The survey is simple, short, and right to the point. It provides you with information on one touchpoint of the customer experience. You don’t have to do a lot of guesswork to know where there is friction in your process. You can simply ask your clients and they will help you improve whatever it is that’s making them dissatisfied.
You can send out your CES survey after any interaction that could potentially cause friction - especially those key touchpoints that are crucial for your customers' journey.
Here's a few concrete examples:
Sending out a CES survey to clients that have purchased something from your business is a wonderful method to get real-time feedback on which improvements you need to implement in order to make the buying process easier.
You can send out a CES survey after a customer’s interaction with your customer support team. This allows you to rapidly determine how structured your support team is and if there are any required changes to improve overall efficiency. You could also send this survey once a client finishes reading a knowledgebase article, as it will allow you to determine the value of your material and whether it is helpful or not.
You can send out a survey to your clients when they complete their onboarding process with your business. This way your product team can benefit from it as well. By identifying the pain points in every step of the customer journey, the product team can make alterations and improvements that will make the product or service more user-friendly.
In short: the best way to improve your CES score is to ask for open feedback so you can identify the reason behind the score and fix what's going wrong.
Whatever KPI you use, adding at least one open-ended question in your survey is an absolute must. The best part? It will not ruin your response rate, on the contrary. Because if a customer can't even give the reason why he is satisfied or dissatisfied with a certain interaction, why even bother giving your opinion?
Our go-to question is: "why did you give us this score"? This type of question leaves an opportunity for your customers to elaborate on their thoughts and feelings regarding their experience - without influencing the answer with question bias.
As a result, you will be able to look beyond the score with reliable and objective customer insights. By fixing the pain points in the experience you’re offering to your customers and making things easier for them, they will understand that you care about them and will eventually come back for more.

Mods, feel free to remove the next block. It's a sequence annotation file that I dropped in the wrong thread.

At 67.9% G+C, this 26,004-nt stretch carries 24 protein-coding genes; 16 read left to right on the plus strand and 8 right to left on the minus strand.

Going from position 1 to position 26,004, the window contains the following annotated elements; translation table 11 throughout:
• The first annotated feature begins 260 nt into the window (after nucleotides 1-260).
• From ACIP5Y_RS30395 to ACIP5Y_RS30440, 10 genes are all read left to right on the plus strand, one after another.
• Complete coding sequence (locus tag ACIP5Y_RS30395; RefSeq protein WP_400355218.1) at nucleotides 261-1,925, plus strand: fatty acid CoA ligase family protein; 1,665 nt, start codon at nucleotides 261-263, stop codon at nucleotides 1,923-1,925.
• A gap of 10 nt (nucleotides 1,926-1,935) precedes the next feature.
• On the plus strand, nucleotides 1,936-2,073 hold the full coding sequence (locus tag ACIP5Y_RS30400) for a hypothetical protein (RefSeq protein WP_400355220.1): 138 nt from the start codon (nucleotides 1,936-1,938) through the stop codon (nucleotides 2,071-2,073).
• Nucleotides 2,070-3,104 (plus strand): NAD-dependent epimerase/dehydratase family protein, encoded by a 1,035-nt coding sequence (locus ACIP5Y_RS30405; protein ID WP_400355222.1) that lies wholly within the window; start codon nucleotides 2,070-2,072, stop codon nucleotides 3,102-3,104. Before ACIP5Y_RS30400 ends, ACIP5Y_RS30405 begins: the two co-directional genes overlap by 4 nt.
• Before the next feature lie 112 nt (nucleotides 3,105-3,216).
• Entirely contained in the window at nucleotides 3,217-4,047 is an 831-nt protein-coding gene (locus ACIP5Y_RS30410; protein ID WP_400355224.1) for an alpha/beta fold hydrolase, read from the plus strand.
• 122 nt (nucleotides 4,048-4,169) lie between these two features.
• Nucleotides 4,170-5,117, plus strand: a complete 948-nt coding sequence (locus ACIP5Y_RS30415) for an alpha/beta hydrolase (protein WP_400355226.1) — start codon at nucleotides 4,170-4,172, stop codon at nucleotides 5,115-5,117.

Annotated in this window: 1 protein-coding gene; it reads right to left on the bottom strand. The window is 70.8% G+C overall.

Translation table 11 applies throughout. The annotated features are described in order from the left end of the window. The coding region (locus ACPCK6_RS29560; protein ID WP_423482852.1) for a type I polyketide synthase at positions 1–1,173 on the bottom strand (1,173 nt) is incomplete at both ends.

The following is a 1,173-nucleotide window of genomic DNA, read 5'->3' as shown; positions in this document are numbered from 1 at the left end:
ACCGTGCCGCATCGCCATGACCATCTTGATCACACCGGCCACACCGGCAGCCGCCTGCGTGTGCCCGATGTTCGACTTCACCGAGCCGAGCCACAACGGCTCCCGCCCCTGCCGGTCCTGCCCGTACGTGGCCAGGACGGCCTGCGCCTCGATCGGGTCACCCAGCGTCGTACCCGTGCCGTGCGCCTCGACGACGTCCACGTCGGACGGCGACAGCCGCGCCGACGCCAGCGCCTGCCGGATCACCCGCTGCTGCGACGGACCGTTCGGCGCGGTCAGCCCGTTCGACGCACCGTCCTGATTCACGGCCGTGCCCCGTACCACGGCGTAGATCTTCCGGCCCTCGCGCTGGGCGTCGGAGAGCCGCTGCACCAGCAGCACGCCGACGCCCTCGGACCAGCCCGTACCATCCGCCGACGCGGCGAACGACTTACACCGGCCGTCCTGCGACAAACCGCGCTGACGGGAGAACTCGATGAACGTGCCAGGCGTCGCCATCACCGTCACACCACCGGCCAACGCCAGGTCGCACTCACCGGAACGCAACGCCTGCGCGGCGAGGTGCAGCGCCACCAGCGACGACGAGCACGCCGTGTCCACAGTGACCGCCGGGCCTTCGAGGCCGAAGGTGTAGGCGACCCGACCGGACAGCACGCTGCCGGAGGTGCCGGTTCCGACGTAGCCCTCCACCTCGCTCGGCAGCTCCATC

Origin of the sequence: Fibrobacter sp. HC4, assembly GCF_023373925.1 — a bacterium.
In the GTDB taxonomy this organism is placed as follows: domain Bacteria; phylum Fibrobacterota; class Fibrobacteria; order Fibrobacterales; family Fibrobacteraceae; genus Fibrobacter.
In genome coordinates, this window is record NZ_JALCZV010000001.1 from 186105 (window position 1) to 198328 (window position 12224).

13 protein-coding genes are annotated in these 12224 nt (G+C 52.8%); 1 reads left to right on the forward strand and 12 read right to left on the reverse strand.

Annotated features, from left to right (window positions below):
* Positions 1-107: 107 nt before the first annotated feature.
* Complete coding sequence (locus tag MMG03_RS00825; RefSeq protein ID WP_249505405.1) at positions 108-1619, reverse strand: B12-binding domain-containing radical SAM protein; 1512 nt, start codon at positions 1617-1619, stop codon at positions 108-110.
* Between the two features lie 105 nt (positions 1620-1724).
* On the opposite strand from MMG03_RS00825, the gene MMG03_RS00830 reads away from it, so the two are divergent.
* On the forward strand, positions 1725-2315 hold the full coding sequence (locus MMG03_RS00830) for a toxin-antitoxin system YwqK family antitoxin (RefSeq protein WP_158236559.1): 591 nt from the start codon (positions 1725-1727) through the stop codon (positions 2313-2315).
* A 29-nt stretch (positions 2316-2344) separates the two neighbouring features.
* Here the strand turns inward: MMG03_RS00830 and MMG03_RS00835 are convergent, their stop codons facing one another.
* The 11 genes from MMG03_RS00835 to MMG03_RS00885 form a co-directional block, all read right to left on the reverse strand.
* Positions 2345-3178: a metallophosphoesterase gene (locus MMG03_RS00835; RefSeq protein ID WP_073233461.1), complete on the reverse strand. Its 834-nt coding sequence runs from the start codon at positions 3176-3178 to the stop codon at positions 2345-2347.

And, thanks to Hello Customer's artificial intelligence ISAAC, you won't have to analyze your open feedback manually. Thanks to detailed feedback topic categorization and sentiment analysis, you will discover in no time what still needs improvement - and how crucial it is that you fix it.
CES, unlike NPS, does not give a full and overall picture of the company, but it does provide insights into key process improvements. You can do this by linking the CES survey questions to specific processes and including the output in continuous improvement programs.
Here are some great examples of Customer Effort Score Question Wording you can use:
How much do you agree with the following statement:
The company’s service made it easy for me to make the purchase.
The company’s website makes shopping easy for me.
This service chat helped me resolve my issue easily.
The company’s website made it easy for me to file a complaint.
The Net Promoter Score approach relies on a single question to measure a customer's loyalty to a brand or company. This makes it a suitable metric for relational surveys. Instead of asking how pleased consumers are with their connection with your company, NPS asks, "How likely are you to recommend us to a friend or colleague on a scale of 0 to 10?”
The idea is that a pleased client who is eager to suggest your business, product, or service is more likely to be(come) a loyal customer.
Another very well-known customer satisfaction metrics is the Customer Satisfaction Score. It allows your clients to rate their satisfaction with your company, product, or service. After being asked "How would you rank your overall happiness with us?", respondents score their satisfaction on a 5-point scale ranging from highly unsatisfied (1) to very satisfied (5). It's a great way to gauge customer happiness at key touchpoints. CSAT ratings demonstrate the impact of a team's efforts on consumers. It's a consumer-oriented metric that's easy to use. It may be used to improve customer relations, improve training methods, and create new goods and services.
Still hesitating if CES is the right metric for you? Discover our e-book NPS, CSAT or CES?
The customer effort score is a simple and effective method for determining how much work your clients put into their interactions with you. It can help you measure whether they will continue dealing with your business and how pleased they are with your company, product, or service at a certain touchpoint.
In order to get the best out of CES, you need to add open-ended questions so that people can explain the reasons behind the score they gave. This allows you to get tangible and useful information out of it.
Getting feedback from your CES surveys can definitely help you enhance your customer experience strategy. And thus, it will help you keep your customers and optimize your revenues.
Subscribe to our newsletter and receive more content in your inbox!
Subscribe to the Hello Customer newsletter and receive the latest industry insights, interesting resources and other updates.